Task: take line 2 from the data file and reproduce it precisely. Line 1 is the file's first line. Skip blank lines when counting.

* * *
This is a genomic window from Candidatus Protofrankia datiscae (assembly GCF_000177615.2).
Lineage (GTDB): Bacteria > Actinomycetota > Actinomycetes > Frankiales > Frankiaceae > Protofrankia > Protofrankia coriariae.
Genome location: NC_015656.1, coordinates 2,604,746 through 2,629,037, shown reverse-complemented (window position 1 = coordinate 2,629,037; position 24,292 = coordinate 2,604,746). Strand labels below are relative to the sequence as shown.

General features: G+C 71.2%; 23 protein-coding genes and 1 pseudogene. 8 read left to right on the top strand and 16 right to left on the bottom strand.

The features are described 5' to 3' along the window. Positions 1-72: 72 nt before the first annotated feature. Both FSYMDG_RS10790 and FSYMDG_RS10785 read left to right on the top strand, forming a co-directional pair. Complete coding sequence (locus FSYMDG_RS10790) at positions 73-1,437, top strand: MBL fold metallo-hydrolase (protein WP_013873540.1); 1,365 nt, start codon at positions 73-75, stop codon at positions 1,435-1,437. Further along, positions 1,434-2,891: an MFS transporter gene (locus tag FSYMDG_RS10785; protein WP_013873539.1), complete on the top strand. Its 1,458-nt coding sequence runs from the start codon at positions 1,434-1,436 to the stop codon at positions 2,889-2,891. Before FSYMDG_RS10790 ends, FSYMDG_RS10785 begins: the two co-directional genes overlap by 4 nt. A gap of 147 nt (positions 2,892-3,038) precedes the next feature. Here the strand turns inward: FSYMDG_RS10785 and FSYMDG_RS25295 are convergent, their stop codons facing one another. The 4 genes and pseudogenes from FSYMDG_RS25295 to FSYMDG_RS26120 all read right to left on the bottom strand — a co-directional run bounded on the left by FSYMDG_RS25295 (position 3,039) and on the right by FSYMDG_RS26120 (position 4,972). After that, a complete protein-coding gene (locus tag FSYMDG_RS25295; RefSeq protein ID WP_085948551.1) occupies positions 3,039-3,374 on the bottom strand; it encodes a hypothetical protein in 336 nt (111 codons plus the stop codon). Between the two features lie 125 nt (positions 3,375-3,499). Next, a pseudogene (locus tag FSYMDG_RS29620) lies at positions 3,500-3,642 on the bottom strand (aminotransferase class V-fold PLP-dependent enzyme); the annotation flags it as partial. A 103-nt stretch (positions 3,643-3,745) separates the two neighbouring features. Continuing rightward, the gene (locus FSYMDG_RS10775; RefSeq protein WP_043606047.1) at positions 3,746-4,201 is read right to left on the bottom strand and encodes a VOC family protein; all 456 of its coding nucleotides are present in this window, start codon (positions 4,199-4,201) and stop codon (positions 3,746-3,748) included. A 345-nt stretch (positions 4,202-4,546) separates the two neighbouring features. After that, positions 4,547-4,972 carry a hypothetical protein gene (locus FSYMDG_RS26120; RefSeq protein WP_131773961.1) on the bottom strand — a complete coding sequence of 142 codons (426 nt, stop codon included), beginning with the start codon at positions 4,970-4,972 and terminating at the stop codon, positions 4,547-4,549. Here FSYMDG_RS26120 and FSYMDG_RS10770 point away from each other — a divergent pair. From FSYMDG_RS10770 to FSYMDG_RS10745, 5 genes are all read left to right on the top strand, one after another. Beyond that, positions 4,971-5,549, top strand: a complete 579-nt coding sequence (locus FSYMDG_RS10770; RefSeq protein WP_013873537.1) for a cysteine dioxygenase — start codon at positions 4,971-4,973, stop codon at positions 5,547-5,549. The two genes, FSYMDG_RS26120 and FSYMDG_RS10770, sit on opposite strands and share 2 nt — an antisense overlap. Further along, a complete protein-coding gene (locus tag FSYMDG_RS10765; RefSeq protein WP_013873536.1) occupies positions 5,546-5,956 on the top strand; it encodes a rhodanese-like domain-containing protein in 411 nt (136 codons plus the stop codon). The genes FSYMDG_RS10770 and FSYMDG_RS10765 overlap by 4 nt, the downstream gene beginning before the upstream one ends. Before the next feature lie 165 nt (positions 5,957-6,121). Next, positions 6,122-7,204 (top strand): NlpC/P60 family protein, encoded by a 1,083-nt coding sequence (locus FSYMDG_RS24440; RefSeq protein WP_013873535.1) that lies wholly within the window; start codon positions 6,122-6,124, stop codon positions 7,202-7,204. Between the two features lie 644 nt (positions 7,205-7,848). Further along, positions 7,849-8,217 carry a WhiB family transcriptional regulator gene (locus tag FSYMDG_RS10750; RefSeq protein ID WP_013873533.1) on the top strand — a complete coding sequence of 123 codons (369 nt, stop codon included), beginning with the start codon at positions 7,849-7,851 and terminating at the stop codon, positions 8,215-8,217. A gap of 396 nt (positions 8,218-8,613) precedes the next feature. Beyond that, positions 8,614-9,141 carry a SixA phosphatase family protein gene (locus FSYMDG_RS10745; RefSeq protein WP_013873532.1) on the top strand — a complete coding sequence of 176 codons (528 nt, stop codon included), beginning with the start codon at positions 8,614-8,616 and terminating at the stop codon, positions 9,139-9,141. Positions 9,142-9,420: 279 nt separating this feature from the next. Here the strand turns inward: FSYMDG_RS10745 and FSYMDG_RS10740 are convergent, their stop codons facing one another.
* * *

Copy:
Lineage (GTDB): Bacteria > Actinomycetota > Actinomycetes > Frankiales > Frankiaceae > Protofrankia > Protofrankia coriariae.